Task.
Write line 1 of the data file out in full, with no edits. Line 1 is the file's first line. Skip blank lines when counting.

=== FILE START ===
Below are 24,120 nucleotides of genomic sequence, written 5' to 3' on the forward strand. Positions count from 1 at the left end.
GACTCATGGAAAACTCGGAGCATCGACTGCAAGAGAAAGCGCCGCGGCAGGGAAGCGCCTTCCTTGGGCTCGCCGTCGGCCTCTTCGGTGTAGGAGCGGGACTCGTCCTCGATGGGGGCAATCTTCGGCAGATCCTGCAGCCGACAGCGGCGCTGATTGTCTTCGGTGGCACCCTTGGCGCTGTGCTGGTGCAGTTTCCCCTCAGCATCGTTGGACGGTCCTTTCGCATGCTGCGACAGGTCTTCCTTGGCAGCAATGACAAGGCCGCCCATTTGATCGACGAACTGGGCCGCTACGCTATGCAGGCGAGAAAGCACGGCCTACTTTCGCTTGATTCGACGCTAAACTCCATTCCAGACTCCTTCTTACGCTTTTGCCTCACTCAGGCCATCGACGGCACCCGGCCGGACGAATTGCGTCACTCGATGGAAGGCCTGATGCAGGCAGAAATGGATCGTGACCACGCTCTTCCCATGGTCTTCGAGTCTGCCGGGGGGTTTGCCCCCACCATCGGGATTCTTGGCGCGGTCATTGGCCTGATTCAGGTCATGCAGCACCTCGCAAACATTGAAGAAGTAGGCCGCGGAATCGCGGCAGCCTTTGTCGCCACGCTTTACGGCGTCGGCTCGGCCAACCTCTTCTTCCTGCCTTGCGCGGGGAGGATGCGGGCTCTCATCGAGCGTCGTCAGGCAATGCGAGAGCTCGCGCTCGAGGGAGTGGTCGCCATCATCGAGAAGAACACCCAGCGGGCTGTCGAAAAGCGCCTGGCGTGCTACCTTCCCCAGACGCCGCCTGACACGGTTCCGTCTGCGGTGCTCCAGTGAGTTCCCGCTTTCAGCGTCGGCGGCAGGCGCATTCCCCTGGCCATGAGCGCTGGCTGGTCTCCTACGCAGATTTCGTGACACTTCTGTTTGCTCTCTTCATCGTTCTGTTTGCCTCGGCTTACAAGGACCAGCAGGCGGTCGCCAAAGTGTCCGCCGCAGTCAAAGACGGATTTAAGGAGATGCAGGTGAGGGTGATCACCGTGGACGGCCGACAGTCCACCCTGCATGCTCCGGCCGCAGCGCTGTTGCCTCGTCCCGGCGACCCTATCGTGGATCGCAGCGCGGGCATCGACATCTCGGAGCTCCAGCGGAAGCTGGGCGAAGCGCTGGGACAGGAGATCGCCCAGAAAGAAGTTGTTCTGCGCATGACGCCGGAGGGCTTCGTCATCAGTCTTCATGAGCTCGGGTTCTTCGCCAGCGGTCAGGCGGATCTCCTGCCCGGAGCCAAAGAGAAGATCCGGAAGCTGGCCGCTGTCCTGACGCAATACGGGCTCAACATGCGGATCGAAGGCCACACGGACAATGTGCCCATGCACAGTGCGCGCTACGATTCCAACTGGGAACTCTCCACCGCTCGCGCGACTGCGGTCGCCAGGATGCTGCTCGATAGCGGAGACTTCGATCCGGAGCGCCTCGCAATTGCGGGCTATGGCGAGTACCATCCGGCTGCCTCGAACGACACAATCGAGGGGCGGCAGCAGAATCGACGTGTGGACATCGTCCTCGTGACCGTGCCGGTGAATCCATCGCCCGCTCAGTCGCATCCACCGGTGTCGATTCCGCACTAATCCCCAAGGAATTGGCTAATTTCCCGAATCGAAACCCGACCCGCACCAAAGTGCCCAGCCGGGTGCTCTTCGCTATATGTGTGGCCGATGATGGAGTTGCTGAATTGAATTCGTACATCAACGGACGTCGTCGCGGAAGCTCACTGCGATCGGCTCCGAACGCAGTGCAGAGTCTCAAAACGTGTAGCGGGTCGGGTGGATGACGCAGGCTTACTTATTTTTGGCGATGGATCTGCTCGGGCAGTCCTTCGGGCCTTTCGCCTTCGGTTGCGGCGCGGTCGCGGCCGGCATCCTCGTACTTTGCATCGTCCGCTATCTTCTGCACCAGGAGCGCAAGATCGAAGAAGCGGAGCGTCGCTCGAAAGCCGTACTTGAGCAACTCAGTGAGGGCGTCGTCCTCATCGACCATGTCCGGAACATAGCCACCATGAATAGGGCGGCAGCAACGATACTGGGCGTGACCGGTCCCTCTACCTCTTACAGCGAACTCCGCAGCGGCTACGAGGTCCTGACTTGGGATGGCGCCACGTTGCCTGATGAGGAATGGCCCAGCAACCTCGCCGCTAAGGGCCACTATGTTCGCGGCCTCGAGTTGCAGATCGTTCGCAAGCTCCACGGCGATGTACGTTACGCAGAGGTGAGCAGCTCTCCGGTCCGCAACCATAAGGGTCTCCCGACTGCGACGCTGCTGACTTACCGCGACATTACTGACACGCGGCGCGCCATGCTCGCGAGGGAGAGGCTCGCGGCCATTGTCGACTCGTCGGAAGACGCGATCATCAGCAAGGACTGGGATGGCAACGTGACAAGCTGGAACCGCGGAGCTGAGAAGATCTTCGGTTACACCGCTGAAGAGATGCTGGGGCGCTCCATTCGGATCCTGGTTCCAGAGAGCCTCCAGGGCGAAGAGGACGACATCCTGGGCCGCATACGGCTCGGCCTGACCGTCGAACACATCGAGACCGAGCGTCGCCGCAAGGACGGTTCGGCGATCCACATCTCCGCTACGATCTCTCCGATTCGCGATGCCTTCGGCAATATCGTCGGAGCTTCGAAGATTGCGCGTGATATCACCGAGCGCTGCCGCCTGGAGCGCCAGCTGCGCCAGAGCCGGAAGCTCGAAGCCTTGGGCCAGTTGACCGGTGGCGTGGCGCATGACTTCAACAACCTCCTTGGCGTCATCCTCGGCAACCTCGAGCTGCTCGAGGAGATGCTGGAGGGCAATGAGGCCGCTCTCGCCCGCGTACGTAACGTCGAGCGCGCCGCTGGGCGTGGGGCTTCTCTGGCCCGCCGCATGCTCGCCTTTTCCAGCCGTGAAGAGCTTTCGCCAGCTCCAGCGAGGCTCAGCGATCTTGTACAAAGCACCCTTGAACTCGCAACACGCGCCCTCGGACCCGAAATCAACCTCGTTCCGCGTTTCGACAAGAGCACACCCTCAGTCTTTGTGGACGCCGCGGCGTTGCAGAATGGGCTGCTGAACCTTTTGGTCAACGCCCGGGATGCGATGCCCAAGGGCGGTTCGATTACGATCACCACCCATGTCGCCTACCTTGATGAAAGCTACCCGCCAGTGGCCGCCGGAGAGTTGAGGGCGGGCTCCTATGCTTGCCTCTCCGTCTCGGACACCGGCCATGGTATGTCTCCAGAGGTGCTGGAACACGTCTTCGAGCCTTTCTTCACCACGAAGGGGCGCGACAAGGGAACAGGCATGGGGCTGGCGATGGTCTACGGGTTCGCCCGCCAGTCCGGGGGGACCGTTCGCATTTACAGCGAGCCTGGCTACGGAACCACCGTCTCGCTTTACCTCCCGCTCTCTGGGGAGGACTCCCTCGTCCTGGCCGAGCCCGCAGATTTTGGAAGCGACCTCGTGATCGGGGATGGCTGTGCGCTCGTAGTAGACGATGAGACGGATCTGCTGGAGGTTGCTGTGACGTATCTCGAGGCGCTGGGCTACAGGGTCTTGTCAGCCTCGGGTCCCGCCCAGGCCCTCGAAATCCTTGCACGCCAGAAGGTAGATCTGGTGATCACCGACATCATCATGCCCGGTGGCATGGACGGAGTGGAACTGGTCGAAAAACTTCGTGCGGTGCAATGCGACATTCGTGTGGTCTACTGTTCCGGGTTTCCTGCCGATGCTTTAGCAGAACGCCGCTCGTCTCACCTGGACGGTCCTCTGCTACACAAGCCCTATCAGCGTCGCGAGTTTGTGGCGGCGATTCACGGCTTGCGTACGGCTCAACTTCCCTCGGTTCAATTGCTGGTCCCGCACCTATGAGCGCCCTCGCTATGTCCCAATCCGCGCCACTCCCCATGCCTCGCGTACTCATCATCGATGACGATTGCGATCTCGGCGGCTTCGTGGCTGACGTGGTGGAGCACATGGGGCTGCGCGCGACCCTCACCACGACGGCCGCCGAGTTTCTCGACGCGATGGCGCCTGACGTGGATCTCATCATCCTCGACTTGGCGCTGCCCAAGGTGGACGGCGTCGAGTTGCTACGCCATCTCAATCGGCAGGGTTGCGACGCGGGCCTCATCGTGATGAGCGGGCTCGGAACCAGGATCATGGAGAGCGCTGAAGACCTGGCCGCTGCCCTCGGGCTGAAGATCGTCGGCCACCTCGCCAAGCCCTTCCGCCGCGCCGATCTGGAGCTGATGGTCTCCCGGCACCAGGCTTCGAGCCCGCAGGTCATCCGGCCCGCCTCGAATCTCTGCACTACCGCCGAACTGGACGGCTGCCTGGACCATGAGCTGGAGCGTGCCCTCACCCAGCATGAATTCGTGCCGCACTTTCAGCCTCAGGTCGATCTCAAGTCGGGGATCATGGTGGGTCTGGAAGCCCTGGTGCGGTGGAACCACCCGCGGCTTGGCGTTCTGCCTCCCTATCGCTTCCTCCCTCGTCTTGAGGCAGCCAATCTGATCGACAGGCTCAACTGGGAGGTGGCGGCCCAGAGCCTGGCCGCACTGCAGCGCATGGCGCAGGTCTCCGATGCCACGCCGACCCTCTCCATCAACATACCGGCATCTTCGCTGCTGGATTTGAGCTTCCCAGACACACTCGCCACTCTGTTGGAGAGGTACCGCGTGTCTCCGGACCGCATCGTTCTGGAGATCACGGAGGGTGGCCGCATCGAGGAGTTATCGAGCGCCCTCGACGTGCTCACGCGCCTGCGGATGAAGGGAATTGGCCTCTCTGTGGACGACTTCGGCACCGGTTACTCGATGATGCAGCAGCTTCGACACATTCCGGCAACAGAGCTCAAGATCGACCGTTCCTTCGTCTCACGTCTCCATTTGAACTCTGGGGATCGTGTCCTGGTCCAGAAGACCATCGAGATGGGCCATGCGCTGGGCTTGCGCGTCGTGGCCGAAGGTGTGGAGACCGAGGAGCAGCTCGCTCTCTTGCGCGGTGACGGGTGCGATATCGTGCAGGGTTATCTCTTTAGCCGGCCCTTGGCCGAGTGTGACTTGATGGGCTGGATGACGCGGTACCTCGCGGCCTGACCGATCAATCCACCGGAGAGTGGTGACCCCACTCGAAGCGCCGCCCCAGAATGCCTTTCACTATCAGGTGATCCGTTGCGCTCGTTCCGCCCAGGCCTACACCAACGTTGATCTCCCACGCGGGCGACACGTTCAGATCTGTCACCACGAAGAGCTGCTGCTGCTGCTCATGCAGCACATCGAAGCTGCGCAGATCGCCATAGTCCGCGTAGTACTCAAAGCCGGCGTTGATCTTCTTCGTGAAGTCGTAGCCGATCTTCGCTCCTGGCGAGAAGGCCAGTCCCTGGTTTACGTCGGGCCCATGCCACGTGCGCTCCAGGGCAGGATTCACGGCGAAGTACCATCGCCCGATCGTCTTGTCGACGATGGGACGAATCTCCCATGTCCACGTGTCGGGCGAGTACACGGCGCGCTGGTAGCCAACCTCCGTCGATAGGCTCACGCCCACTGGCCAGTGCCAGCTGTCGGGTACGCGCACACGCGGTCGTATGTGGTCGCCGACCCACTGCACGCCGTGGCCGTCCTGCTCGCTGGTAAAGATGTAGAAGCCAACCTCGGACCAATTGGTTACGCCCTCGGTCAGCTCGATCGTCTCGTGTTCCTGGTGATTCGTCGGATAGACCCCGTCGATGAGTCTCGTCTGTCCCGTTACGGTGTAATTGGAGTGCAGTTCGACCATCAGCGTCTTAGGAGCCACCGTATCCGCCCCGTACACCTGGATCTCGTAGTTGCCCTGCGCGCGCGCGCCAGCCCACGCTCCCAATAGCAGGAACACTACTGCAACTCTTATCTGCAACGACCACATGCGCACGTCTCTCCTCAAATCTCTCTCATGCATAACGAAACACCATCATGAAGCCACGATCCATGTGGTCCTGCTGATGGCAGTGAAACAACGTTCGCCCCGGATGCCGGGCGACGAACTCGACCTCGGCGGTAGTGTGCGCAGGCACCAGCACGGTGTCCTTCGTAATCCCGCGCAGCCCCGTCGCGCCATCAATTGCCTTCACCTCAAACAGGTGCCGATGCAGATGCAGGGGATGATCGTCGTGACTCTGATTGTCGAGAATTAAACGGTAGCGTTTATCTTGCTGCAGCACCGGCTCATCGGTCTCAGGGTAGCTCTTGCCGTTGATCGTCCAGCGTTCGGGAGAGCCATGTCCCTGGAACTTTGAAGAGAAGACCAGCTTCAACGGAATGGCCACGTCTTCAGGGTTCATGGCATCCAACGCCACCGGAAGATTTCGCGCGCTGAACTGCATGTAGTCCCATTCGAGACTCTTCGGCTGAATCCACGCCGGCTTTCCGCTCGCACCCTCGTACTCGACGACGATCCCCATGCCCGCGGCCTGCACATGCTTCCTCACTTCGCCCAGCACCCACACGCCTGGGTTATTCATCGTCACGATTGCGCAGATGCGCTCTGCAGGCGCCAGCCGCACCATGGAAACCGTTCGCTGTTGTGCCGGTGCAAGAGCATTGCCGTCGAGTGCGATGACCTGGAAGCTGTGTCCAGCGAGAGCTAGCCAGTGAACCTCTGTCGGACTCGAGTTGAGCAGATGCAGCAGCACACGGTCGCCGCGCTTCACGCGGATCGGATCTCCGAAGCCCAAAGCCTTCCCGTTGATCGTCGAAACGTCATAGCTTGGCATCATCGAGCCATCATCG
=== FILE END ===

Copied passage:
Below are 24,120 nucleotides of genomic sequence, written 5' to 3' on the forward strand. Positions count from 1 at the left end.